“Removed flanges from the part of the yoke which clamps
around the radius rod. Also the brake rod loop now goes over the brake rod
(the “loop” is now below the arm). The arm reinforcements were
“The corners of the open end of the yoke for clamping are
now rounded with a 1/4” radii instead of a 1/2” radii.”
“Redesigned, bringing the drawings up to date with supports
as they were then being made. The arm reinforcements were again used but do
not extend all the way up the arm.”
“The drawing called for flanges on the sides of the arm and
which are connected to the flanges on the yoke. A note reads: “This means
a change in the blank, the exact shape of which will have to be determined by
experiment.” This design was essentially identical to the design which
continued until the end of Model T production.”
“Changed the hole for the clamping bolt on the side which
carries the head of the clamping bolt from 9/32” round to 9/32”
square. No further changes have been uncovered.”
Cars built for sale in Germany used brake cables instead of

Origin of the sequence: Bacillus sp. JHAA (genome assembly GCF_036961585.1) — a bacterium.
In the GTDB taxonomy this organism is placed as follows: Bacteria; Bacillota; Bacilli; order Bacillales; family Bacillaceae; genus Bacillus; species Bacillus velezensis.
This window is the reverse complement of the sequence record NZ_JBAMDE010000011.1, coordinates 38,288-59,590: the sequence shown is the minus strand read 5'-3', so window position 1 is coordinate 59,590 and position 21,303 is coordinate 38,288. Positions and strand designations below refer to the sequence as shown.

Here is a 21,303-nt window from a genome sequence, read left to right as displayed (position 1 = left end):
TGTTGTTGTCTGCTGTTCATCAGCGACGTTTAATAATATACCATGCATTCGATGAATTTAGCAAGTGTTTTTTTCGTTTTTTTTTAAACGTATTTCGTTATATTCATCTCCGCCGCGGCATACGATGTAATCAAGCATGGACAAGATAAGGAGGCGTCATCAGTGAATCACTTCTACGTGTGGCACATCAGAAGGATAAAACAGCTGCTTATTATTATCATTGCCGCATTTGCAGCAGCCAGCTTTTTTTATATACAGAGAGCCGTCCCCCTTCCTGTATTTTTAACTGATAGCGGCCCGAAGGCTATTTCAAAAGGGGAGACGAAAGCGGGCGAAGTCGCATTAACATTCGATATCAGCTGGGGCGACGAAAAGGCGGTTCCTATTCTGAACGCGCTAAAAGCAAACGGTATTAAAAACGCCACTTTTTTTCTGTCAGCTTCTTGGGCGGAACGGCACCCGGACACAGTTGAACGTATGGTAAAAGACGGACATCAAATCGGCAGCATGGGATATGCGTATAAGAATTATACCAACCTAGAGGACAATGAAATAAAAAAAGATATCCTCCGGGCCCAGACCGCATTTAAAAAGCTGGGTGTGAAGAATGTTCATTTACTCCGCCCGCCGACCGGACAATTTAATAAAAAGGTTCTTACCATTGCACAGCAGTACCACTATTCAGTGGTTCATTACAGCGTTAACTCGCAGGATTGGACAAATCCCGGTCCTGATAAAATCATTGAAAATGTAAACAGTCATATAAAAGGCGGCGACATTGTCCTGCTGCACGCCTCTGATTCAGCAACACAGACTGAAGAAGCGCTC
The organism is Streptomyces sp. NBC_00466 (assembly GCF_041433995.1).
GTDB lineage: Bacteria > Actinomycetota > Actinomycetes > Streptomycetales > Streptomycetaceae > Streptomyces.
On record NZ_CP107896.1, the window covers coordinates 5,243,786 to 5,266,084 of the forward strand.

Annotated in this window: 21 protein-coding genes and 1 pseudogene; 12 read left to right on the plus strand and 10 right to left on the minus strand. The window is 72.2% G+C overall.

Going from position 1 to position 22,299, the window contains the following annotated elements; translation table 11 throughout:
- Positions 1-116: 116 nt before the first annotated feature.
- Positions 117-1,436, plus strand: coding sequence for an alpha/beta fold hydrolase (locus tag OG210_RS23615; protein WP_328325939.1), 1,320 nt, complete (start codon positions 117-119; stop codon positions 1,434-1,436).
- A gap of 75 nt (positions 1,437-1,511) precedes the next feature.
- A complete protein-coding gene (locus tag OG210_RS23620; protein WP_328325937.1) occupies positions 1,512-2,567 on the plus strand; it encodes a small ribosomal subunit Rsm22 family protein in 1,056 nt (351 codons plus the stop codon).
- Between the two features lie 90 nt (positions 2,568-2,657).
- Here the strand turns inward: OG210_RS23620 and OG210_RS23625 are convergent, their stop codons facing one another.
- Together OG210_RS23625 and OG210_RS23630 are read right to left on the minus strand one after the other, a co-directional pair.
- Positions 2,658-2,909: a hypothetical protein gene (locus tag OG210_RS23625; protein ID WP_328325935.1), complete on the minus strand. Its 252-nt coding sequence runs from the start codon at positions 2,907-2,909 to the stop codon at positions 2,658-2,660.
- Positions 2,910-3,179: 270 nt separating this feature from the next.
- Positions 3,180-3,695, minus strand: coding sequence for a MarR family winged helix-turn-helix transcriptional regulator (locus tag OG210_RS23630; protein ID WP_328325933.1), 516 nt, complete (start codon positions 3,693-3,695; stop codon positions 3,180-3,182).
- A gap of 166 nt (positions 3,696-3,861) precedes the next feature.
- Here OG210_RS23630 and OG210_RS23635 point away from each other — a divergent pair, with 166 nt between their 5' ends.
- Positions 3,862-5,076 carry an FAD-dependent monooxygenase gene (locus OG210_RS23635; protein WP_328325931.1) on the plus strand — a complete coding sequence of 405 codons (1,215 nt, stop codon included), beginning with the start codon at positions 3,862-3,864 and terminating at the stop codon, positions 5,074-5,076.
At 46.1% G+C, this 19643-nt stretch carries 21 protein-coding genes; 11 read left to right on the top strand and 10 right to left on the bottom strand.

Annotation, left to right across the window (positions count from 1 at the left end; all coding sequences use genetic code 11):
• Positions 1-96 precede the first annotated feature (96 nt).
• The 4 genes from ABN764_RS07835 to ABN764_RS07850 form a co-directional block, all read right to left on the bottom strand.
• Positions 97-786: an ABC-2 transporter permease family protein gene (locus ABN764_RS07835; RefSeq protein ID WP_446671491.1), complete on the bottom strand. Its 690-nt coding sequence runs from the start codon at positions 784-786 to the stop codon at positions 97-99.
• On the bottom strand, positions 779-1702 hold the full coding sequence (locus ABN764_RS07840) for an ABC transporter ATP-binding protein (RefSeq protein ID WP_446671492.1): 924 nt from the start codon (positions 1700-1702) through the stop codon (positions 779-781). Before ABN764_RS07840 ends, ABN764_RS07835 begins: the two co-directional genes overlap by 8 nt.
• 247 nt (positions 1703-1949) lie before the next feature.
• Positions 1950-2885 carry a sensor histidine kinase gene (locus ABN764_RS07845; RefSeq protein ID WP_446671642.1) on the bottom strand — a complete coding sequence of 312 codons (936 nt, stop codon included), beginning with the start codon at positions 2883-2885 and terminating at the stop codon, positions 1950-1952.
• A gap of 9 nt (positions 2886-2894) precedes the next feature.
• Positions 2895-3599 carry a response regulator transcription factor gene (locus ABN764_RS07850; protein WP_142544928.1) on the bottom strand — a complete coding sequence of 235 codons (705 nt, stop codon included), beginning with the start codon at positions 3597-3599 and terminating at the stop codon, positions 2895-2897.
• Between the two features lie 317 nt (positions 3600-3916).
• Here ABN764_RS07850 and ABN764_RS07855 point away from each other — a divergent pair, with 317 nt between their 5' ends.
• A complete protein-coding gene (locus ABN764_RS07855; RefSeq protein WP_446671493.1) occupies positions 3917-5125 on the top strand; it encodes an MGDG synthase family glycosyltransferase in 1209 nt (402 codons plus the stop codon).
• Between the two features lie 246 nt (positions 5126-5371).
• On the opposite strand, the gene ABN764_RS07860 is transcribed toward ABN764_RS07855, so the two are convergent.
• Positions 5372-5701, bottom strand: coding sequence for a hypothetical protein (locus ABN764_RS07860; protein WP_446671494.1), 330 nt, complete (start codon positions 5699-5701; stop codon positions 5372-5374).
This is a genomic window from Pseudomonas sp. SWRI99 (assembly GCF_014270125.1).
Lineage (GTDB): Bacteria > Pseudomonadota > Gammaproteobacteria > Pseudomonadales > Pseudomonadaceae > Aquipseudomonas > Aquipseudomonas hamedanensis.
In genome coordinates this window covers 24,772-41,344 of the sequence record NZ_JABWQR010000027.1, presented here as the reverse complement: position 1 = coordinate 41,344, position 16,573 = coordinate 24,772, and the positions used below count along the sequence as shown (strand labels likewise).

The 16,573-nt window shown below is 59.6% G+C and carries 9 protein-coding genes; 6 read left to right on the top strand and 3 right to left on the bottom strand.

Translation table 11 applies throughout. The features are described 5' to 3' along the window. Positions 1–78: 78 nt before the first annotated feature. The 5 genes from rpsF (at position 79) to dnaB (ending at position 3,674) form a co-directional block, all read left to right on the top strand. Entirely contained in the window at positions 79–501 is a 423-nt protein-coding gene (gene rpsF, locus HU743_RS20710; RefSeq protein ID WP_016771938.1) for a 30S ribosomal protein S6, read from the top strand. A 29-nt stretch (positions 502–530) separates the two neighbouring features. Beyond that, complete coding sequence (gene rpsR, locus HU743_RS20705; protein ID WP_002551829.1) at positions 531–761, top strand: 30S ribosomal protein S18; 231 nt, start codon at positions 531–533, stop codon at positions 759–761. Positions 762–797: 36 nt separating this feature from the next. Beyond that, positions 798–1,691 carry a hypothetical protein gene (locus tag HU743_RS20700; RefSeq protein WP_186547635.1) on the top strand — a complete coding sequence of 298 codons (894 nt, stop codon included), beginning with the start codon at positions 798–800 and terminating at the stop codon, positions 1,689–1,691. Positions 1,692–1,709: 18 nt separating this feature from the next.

the usual brake rods. See notes under Worm Steering.
Made of bronze, used one spring.
Made of cast iron, used one coil spring. The spring was p/n
2570 and about 1-1/4'' long. An additional flat metal spring clip was used
across the anchor point.
Cast iron but now used two springs, each about 3-3/8'' long.
The flat spring was discontinued. The brake shoe support bolt was changed from a
fillister head to a hex head in early 1913.
Note: These shoes were cast and machined in one piece but
were supposed to be broken at the anchor point when installed.
Pressed steel, with riveted-in-place lining, to match new
11" drums. Used one coil spring.
Running gear bushings (spring perches, spindle arms, hub
brakes) were made of “X” bronze from 1909 until late 1911. They were
then changed to seamed brass or bronze tubing which was used until about August
1915. At that time these bushings (Except for the brake cam) were changed to
steel and continued until the end of Model T production.
A quarter-inch hole was added to the spring perch bushing
(for the oiler) in the blueprint dated July 16, 1915.
The brake cam bushing was not changed to steel until 1922.
The blueprint date for this change was November 6, 1922.